Q&A: Origins of Celestial Names

Question: Who ever came up with all those unusual star and constellation names anyway? Most of them sound foreign to me. — EH, Oshkosh, WI

Answer: Most stars and constellations visible north of the equator were named by Arabian stargazers thousands of years ago. Those south of the equator were named by European explorers in the 15th century, when that half of the sky was first “officially” mapped. This was long before light pollution obscured the fainter stars. These days, only a few major constellations look like their namesakes — the fainter points of light are “missing” from the pictures.

As a partial remedy, groups of stars that still look like something, called asterisms, have replaced many of the originals. One example is the Big Dipper, which is only a fraction of the much larger constellation Ursa Major (The Great Bear). Anyone can make up their own asterisms since the names aren’t official. The whole point is … they help you find your way around the sky.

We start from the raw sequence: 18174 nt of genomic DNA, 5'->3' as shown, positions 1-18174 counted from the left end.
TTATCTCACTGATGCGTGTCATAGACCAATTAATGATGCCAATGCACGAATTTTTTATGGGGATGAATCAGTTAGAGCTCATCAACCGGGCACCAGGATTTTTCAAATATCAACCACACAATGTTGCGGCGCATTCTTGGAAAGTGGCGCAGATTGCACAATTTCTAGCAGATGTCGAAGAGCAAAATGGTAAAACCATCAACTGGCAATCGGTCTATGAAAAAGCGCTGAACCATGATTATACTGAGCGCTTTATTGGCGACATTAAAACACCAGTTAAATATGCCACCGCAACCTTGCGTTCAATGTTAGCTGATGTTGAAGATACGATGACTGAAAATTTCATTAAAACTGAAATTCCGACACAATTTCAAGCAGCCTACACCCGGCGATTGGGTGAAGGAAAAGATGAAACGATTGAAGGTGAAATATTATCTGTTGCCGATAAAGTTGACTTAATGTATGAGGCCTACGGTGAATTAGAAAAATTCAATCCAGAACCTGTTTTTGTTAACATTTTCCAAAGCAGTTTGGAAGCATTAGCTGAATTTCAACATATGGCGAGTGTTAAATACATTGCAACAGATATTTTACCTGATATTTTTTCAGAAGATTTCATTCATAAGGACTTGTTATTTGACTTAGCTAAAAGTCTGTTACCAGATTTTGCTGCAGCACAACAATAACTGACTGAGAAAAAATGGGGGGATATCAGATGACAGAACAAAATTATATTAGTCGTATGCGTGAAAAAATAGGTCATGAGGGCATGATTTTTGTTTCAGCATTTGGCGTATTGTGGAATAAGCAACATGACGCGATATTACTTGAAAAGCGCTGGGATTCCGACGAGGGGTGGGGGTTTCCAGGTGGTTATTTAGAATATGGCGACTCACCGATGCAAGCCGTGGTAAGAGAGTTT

Exercising my inherent rights as a stargazer, I hereby name the asterism DH, part of the constellation Cepheus, in memory of my father, Don Heim. On Christmas of 1963, he gave me my first telescope. I’ve been hooked on photonics ever since. Thanks a billion, Dad.

The Seven Sisters
Orion the Hunter